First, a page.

What on earth have we done?! I thought to myself as I held my seasick daughter, feeling nauseous myself as the boat rocked in a relentless swell. This was not the first time I had thought this since stepping onto our charter boat 4 days ago. In fact, leading up to the trip, knowing that the only sailing experience we had ever had in our lives was a one-day charter course, I had often thought that we must be crazy. Who does something like this?! And with kids, no less.
Well, lots of families, actually, which was why we were out here in the first place. We had heard lots of stories of sailing families on Family Adventure Podcast and they had made it sound amazing. Most had had no sailing experience at all starting out and we thought that if they could do it, so could we. We timed our trip for our anniversary, after my husband’s discharge from the military, as a combined celebration escape. And now here we were, rolling back and forth on our 5th night out of our 11-night charter, and there was no turning back. I began to wonder if we had made a mistake.
Our first day was filled with excitement, despite a huge day of travel and settling in (including getting 2 trolleys worth of food onto the boat which was no small feat!). Amazingly, we bumped into Riley and Elayna from Sailing La Vagabonde at the marina. We have been huge fans of theirs since early 2016, even becoming Patrons for a while, so this felt like a blessing for our trip. We had specifically chartered a boat identical to LV1 – a Beneteau Cyclades 43ft yacht – because we were so familiar with the boat from watching their videos. Our confidence was buoyed by this fortuitous meeting and we were keen to get going. However, we had to have a night on the boat in the marina first so that we could be up early for our induction the next day. After a day of learning the ropes, we moored the boat in Pioneer Bay (outside the marina), and we were ready to set off on our own the next morning.
Can you use the phrase ‘baptism by fire’ in reference to an aquatic experience? Because that’s what we were given. For two inexperienced sailors, we faced crossing the Whitsunday Passage in 25 knot winds, high swells, and rain for 3 hours. My husband took the helm while I was down below with the kids, advising them all to lay flat to stave off the seasickness. At one point, I walked through the galley and the floor disappeared from beneath my feet and I began to fall, only to be met by the boat lurching back up again. My knees crumpled, throwing my hip out, and I hit the floor. I crawled to the nearest cabin and stayed laying down until my husband called for me to help with anchoring. He had got us safely to Cid Harbour.
The next day, the sun was shining and the water was much calmer. We said a quick g’day to Riley & Elayna as they got underway – they had been anchored next to us that night and we hadn’t realised! We were headed to Nara Inlet that day and the conditions seemed good enough for us to try using the sails. We weren’t confident enough to use the mainsail so we unfurled the headsail only, and cruised at a lazy 3 knots to our destination. Once anchored, we took the tender over to the shore and learned about the indigenous Ngaro people and viewed the rock art in their ancestral cave. That night, the full moon rose over the glassy waters of Nara Inlet and it was spectacular.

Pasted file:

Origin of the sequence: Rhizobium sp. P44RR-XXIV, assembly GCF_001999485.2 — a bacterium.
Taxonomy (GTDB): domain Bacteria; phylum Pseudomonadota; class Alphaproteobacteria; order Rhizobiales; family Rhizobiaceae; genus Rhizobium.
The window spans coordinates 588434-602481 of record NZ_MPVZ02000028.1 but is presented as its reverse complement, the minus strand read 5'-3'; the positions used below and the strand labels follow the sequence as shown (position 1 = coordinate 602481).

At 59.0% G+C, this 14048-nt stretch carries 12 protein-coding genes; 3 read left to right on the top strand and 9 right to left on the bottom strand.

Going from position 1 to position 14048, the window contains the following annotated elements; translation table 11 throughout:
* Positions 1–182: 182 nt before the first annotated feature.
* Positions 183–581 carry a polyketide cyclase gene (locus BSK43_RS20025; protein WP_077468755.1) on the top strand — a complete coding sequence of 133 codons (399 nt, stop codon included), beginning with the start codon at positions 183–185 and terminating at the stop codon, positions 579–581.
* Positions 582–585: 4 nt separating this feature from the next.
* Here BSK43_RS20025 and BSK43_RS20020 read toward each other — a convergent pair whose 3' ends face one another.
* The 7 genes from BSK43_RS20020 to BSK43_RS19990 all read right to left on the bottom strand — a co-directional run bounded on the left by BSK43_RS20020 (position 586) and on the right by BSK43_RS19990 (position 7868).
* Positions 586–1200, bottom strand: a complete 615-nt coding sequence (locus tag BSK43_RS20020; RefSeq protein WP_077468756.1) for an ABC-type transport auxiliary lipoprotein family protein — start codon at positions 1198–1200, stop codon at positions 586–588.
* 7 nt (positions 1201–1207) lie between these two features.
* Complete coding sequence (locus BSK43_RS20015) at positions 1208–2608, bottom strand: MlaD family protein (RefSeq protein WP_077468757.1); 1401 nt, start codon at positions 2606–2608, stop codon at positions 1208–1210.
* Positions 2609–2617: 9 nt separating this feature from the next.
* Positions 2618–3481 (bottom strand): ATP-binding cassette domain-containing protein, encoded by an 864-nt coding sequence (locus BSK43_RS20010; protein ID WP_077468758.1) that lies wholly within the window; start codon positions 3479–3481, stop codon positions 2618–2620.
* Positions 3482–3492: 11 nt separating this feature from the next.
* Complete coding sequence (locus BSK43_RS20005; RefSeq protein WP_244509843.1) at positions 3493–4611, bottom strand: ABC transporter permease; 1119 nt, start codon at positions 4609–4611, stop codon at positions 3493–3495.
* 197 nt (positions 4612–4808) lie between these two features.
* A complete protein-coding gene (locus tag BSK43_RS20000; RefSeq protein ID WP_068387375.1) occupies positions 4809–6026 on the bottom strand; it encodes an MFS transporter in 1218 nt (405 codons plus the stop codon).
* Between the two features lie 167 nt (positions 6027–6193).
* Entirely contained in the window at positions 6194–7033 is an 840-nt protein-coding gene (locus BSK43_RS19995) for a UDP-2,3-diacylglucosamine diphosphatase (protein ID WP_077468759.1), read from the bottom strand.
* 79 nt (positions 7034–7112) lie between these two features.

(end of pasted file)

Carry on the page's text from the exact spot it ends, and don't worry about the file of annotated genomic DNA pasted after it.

Nara Inlet & Hook Island
Being sailing newbies, we still weren’t au fait on how to use the winds to our favour, so the next day we found ourselves under motor against the wind to our next destination: Tongue Bay. This is where you entered the story, dear reader. After a choppy day sailing we were anchored at Tongue Bay feeling sick because the swell would not let up. It lasted all night and we had a wretched night’s sleep. It was here that I realised that we were halfway through our trip and there would be no point to turning back – we had to keep going even if we had doubts about our decision to go on this sailing adventure.
Thankfully, the north Queensland weather showed us mercy, and by next morning the swell had disappeared. Ironically, Tongue Bay became my favourite anchorage on that trip. We stayed 3 nights there in all, enjoying the beautiful white sands of Betty Beach, the crystal clear waters, and spotting wild marine life like dolphins and turtles. And can I say again the sand? Snow-white, soft, and fluffy, with a creamy yield underfoot. Yum. We even bumped into Riley & Elayna again on that beach and got to have a proper chat. We were also fortunate one day where everyone who had been at the beach were gone by the afternoon, so we had the whole area to ourselves. We took that opportunity to take lots of family photos!
The white sand and turquoise waters of Betty Beach & Tongue Bay
The rest of our trip continued to be fantastic – we anchored at Whitehaven Beach, docked at Hamilton Island marina, and sailed back to Cid Harbour before making the crossing back to Pioneer Bay. We got used to how things needed to be done on a boat and we had rules for the kids about being up top – always with an adult and always with a life vest on. All of us learned so much on that trip, from how to manage a yacht to learning about the indigenous history of the area. We enjoyed white sands, turquoise waters, sunshine, clear starry night skies, and our 18 year anniversary. We blissed out on how great an adventure we were having, and proud of ourselves for giving something we’d never done a go.
It was nice to get a feel for the sailing life, and we certainly have a better appreciation for it. Although I think perhaps next time we may well consider a catamaran over a monohull, if only to avoid the rolly-polly motion in a swell!
Pics from our Whitsundays sailing adventure